## Tuesday, November 17, 2015

### Half-time scores

This discussion was suggested by a commenter who was asked this question in a math class, presumably as a "real world" word problem. These are just some rough notes relating to a string of conversations we've been having around this idea.

The scene
Our friend calls excitedly to tell us about the football (aka soccer) game she just saw: "[favorite team] was leading 2-1 at halftime." Suddenly her phone runs out of batteries and we don't get the final result. Can we figure out what it was?

# A math class answer

4 to 2 victory for our side, of course. This is the naive model where the scoring rate is constant over the course of the game, so 2x as much time means 2x the score. Nonsense, for anyone who has a passing familiarity with the real game.

In discussion, one of the J's offered 3 vs 3 as an alternative and explained his thinking was that they change ends at half-time. The underlying model was that the direction of play determined the outcome. Quite a strange model!

# Some stats

Given a half-time score, what can we say about the final result?
1. scores go up, so the interim score for each team is the least they could have at the end
2. Intuitively, the team leading at half-time is likely to win the game
There is some intriguing data related to half-time and full-time scores on the OptaPro Blog and they have a further link to the Football Observatory. One thing we saw right away is that 2 -1 and 1-2 halftime scores are fairly uncommon (about 5% of the sample games, when taken together). Perhaps this is why 2-1 and 1-2 halftime scores weren't included in some of their conditional tables, though, together, that was still about 970 matches (17,656 * 5.5%).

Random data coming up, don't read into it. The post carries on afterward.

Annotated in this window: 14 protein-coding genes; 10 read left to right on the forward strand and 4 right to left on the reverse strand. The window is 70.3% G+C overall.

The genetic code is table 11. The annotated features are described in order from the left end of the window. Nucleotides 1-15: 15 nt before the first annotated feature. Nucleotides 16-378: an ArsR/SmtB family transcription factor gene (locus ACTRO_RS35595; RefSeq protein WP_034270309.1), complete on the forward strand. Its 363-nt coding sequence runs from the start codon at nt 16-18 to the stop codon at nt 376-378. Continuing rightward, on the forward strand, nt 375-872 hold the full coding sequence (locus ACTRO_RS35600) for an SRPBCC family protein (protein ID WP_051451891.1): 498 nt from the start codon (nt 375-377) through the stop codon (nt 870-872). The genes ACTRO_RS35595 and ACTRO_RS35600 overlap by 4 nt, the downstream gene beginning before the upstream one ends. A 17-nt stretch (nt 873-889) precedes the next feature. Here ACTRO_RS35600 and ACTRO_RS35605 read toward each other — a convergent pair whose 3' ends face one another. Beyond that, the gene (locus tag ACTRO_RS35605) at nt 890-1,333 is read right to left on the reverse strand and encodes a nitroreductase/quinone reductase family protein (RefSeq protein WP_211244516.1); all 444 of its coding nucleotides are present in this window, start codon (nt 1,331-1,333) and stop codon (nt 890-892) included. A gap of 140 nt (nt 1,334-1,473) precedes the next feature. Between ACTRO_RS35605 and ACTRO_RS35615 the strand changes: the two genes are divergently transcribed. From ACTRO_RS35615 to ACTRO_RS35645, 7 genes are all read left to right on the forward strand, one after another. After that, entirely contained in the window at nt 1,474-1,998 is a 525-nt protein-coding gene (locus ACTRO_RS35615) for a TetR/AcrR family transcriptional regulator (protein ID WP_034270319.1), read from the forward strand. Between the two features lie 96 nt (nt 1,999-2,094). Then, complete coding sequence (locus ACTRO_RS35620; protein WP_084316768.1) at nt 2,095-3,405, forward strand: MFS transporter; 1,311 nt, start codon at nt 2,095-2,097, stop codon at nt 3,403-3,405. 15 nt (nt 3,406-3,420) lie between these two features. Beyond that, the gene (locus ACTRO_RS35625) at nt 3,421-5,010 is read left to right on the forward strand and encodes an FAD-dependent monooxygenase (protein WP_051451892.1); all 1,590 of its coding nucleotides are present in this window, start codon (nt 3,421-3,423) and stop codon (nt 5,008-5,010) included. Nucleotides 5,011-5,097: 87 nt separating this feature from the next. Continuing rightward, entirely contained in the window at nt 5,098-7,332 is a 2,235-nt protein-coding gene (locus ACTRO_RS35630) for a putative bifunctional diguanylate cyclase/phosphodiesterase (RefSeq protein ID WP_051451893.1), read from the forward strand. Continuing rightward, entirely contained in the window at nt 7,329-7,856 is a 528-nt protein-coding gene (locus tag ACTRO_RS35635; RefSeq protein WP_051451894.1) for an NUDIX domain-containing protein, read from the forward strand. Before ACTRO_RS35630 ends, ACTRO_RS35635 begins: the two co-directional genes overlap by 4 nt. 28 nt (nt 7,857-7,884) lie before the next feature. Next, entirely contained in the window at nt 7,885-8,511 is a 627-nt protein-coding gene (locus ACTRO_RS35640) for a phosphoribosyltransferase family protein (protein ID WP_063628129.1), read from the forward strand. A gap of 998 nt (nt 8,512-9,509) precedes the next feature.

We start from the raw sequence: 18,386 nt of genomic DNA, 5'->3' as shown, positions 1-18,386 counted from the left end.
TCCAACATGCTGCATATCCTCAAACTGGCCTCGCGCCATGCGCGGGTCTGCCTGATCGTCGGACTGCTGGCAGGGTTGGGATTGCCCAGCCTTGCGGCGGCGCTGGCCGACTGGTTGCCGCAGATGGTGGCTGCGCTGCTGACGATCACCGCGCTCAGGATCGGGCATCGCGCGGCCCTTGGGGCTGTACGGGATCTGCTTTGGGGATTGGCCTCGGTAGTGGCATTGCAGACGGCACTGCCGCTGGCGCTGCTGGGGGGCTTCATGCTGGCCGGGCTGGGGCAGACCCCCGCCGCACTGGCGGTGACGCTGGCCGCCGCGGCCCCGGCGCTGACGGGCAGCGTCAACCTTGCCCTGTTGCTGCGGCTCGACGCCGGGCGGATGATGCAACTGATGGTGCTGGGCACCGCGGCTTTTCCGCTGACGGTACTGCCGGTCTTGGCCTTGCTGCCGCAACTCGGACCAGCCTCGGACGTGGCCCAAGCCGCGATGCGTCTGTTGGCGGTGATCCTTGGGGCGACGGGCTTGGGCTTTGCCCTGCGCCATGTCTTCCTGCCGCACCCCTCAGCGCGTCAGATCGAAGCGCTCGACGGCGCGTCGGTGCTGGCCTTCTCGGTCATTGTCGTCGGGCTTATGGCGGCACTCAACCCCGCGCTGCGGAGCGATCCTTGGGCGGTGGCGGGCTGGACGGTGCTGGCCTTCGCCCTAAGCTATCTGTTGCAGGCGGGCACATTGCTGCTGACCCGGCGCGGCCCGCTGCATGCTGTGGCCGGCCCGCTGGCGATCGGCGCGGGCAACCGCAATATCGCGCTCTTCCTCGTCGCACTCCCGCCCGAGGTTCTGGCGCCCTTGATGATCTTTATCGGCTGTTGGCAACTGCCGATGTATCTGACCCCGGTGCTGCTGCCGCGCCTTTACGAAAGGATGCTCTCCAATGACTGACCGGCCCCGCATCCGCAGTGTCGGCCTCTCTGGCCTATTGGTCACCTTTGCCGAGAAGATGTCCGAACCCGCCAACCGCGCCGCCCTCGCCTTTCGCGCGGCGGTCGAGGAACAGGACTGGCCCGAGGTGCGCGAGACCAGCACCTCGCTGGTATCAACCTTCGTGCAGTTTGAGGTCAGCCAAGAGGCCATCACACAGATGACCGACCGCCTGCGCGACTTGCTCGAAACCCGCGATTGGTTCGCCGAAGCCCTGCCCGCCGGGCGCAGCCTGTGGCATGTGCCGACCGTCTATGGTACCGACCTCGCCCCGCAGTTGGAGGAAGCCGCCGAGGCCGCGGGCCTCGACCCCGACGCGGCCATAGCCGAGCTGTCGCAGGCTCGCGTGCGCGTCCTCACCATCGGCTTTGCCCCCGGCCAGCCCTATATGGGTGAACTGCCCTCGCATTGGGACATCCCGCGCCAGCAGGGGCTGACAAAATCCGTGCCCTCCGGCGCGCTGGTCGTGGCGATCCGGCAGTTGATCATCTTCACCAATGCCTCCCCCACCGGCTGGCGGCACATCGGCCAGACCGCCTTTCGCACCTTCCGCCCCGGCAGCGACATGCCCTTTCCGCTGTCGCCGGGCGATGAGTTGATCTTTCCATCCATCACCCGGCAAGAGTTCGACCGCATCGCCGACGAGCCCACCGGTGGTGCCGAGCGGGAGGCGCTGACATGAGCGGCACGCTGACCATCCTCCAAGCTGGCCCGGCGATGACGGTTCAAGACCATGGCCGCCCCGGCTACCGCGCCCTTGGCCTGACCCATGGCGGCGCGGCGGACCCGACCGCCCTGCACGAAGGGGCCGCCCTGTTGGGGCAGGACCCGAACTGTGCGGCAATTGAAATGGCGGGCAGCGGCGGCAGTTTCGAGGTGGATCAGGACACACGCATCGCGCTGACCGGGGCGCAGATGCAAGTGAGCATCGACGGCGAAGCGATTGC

Corroborating our intuition from point 2, we looked at the 1-0 and 0-1 lines in their table 6 to guess that 2-1/1-2 matches would also have roughly a 30% chance of a change in outcome. The table doesn't specify whether the change is to a tie or a change of winner, but we guessed that the latter was less than half the change cases.

# Comparing with other sports

The last topic we discussed was to compare with other sports, for example professional basketball.
First, if we kept the scores unchanged (2 vs 1 at half-time), then we know that we are watching an extremely unusual basketball game. At that point, we are so far into the tail of the distribution that it is hard to know what is happening and very dangerous to make guesses about the rest of the game.

Second, let's say that we have a more reasonable half-time score, but one team leads by a single point. We aren't so familiar with NBA results and I couldn't find a great stats source, but we assumed one team had 51 points and the other 50. In contrast with football, we concluded that this was not likely to tell us much at all about which team would win at the final whistle.

What if, instead, we assume a 60-30 point split? Well, in this case, we reasoned that a guess of 120-60 was much more reasonable because each scoring event is much small and more frequent than in football. Also, we were much more sure that the leading team at half-time had demonstrated  statistically significant strength relative to the trailing team. We were pretty confident that they would win in the end.

However, we also recognized that confidence was not mathematical certainty. Even in basketball, scoring doesn't happen at a continuous rate. Also, it was easy for us to come up with events (player substitution, player injury, change of strategy, fatigue) that would create a different scoring rate in the second half.